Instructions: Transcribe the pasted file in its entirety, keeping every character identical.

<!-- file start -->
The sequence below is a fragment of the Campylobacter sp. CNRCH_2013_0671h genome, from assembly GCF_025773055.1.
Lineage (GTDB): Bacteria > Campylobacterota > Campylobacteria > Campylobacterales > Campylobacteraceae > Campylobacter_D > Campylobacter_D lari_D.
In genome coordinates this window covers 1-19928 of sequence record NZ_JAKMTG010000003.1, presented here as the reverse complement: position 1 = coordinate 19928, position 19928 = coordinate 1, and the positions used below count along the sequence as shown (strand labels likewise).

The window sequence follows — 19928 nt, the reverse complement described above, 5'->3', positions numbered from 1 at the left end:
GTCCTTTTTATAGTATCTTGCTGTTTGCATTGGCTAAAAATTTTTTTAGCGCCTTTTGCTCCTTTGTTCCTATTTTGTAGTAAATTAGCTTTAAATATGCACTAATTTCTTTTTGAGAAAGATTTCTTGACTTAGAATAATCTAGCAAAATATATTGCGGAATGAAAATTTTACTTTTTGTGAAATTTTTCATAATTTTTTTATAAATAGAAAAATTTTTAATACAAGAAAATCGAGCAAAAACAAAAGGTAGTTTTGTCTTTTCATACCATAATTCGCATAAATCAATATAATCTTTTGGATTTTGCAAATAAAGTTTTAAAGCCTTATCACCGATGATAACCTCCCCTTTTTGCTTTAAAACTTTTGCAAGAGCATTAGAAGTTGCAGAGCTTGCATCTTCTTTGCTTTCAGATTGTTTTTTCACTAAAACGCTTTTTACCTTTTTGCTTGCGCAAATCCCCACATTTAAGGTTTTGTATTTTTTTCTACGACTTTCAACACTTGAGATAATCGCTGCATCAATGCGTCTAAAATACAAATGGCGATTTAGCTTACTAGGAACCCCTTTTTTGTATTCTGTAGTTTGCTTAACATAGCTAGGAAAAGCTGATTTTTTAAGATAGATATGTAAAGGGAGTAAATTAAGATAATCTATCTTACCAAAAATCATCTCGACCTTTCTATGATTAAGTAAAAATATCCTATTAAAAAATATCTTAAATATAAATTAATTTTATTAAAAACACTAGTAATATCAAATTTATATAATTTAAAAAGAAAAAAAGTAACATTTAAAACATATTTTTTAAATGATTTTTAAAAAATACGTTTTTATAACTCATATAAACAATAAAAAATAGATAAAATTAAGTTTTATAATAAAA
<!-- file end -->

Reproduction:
The sequence below is a fragment of the Campylobacter sp. CNRCH_2013_0671h genome, from assembly GCF_025773055.1.
Lineage (GTDB): Bacteria > Campylobacterota > Campylobacteria > Campylobacterales > Campylobacteraceae > Campylobacter_D > Campylobacter_D lari_D.
In genome coordinates this window covers 1-19928 of sequence record NZ_JAKMTG010000003.1, presented here as the reverse complement: position 1 = coordinate 19928, position 19928 = coordinate 1, and the positions used below count along the sequence as shown (strand labels likewise).

The window sequence follows — 19928 nt, the reverse complement described above, 5'->3', positions numbered from 1 at the left end:
GTCCTTTTTATAGTATCTTGCTGTTTGCATTGGCTAAAAATTTTTTTAGCGCCTTTTGCTCCTTTGTTCCTATTTTGTAGTAAATTAGCTTTAAATATGCACTAATTTCTTTTTGAGAAAGATTTCTTGACTTAGAATAATCTAGCAAAATATATTGCGGAATGAAAATTTTACTTTTTGTGAAATTTTTCATAATTTTTTTATAAATAGAAAAATTTTTAATACAAGAAAATCGAGCAAAAACAAAAGGTAGTTTTGTCTTTTCATACCATAATTCGCATAAATCAATATAATCTTTTGGATTTTGCAAATAAAGTTTTAAAGCCTTATCACCGATGATAACCTCCCCTTTTTGCTTTAAAACTTTTGCAAGAGCATTAGAAGTTGCAGAGCTTGCATCTTCTTTGCTTTCAGATTGTTTTTTCACTAAAACGCTTTTTACCTTTTTGCTTGCGCAAATCCCCACATTTAAGGTTTTGTATTTTTTTCTACGACTTTCAACACTTGAGATAATCGCTGCATCAATGCGTCTAAAATACAAATGGCGATTTAGCTTACTAGGAACCCCTTTTTTGTATTCTGTAGTTTGCTTAACATAGCTAGGAAAAGCTGATTTTTTAAGATAGATATGTAAAGGGAGTAAATTAAGATAATCTATCTTACCAAAAATCATCTCGACCTTTCTATGATTAAGTAAAAATATCCTATTAAAAAATATCTTAAATATAAATTAATTTTATTAAAAACACTAGTAATATCAAATTTATATAATTTAAAAAGAAAAAAAGTAACATTTAAAACATATTTTTTAAATGATTTTTAAAAAATACGTTTTTATAACTCATATAAACAATAAAAAATAGATAAAATTAAGTTTTATAATAAAA